The store was smaller than I imagined it would be.  All of the walls were red, with one of them adorning a large American flag that had two black heads on top.  The two heads were smiling and holding rods with snakes wrapped around them.  Another wall that led towards the hall way, had a shirt incased in a wooden box.  I later learned this was a spell for trapping someone or to capture certain types of spirits when they walked in the store.

Since the curtain was open, I walked in the room.  There was a strong smell of lavender incense flowing and white candles were lite everywhere.  The furniture was arranged so the room gave a circular appearance.  After giving the room a quick glance, I figured the person giving the readings was only available by appointment so I turned to walk out.

“Chu been travelin?,” someone asked from within the room. 
Continue reading Another Literary Snippet from “Mississippi Window Cracks”

Featured on Wall-to-Wall Books Blog Today!

My novel, The Town Dance, is featured on the literary blog, Wall-to-Wall Books today.  Check out an excerpt from the novel and buy your copy today.

Next month, Wall-to-Wall Books will post a review of The Town Dance. Check out the 4 and 5 star reviews on Amazon :-)

“Write that story that you’re afraid people will ask you about.  That is The Town Dance for me.” – Nikki Skies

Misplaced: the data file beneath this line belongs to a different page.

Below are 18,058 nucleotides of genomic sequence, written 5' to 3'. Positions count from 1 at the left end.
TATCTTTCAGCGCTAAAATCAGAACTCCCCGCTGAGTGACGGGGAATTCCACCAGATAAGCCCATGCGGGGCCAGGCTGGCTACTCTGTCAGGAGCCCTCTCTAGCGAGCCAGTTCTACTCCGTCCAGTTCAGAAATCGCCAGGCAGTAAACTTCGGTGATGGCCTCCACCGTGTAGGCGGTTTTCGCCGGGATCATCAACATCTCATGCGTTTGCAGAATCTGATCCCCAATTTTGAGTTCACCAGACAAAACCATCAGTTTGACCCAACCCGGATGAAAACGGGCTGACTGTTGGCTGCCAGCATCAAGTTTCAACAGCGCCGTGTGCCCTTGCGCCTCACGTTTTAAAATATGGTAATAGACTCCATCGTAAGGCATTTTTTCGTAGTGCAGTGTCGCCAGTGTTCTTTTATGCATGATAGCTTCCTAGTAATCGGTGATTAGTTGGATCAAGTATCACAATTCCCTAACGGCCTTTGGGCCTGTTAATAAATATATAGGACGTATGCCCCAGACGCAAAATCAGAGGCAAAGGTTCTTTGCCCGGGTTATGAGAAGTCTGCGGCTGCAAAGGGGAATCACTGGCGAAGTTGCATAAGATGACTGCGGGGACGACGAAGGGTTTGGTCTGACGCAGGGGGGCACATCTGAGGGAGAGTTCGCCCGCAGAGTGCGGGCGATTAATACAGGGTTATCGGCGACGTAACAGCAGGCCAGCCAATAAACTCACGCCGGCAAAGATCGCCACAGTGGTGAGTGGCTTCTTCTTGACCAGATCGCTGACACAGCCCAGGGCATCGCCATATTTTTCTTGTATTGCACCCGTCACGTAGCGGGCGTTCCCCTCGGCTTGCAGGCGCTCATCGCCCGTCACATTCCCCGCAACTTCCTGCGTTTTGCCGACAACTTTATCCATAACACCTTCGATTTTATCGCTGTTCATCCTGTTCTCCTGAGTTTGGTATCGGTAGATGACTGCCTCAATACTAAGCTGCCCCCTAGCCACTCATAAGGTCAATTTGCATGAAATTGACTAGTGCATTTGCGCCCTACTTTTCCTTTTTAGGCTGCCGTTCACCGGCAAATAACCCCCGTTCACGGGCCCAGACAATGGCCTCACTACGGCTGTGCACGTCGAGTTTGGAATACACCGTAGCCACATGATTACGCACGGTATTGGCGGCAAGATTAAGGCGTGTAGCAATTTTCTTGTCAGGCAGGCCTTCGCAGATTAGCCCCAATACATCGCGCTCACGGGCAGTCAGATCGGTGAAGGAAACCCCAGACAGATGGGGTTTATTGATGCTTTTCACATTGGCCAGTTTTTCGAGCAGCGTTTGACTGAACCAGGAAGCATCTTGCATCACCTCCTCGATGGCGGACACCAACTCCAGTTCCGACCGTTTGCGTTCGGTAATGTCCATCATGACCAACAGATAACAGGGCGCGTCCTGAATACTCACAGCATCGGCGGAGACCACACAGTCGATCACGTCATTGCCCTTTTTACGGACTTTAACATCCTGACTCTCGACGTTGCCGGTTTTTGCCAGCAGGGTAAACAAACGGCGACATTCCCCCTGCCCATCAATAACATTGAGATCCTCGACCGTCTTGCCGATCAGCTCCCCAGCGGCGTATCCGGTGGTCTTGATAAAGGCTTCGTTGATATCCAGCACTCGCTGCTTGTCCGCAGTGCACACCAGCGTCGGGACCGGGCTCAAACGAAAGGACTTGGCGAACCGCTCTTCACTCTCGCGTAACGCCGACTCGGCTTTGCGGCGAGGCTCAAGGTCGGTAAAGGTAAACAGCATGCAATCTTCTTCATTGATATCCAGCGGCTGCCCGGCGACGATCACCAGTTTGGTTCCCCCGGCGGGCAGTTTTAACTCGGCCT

**Support Indie Artists!** Add These Titles to Your Bookshelf

Hello fellow writers/artists/speakers/art lovers/teachers (and everyone else),

As indie artists, we have to change things up to get our works out there, right?  So, my short story book, Mississippi Window Cracks has a story about Hurricane Katrina.  Being that Saturday the 29th is the 10 year anniversary of the devastation, I have a book offer for you:

When you buy an autographed copy of my new novel, The Town Dance, and leave a review on Amazon or Goodreads, I will send you a copy of Mississippi Window Cracks FREE!  If you enjoy my poetry/prose, you will enjoy the characters in my books :-)  And here is an excerpt from Mississippi Window Cracks, “When Chris Met Katrina“:

Chris wobbled up the walkway to his parents’ home.  It was Sunday afternoon so his mother was playing her gospel music loudly.  He grew up in a large, white two story house with a wraparound porch that had been passed down through his family for two generations.  City builders had been trying for years to get his parents and their neighbors to sell.  But they knew their homes were in a historic area and worth almost a quarter of a million dollars each.  As Chris walked his aching body up the creaking wood porch steps, he was startled by his mother as she threw the screen door open to put another piece of luggage on the porch.  His mother, a short, robust woman with a head full of proud gray hair, grabbed at her chest at the sight of her son.  Chris knew he must have looked a wretched mess so he lowered his head in embarrassment.

“I don’t even know why I’m surprised.  I truly thought you wanted to turn your life around,” she said sharply.

Chris finally made it to the top step and leaned against the post to rest, “Mama, I’m not in the streets like that no more.  I was only playing pool…”

“They re-arrange folks face like that from playing pool?,” she asked.  Before he had a chance to respond, the phone rang and his mother walked back in the house.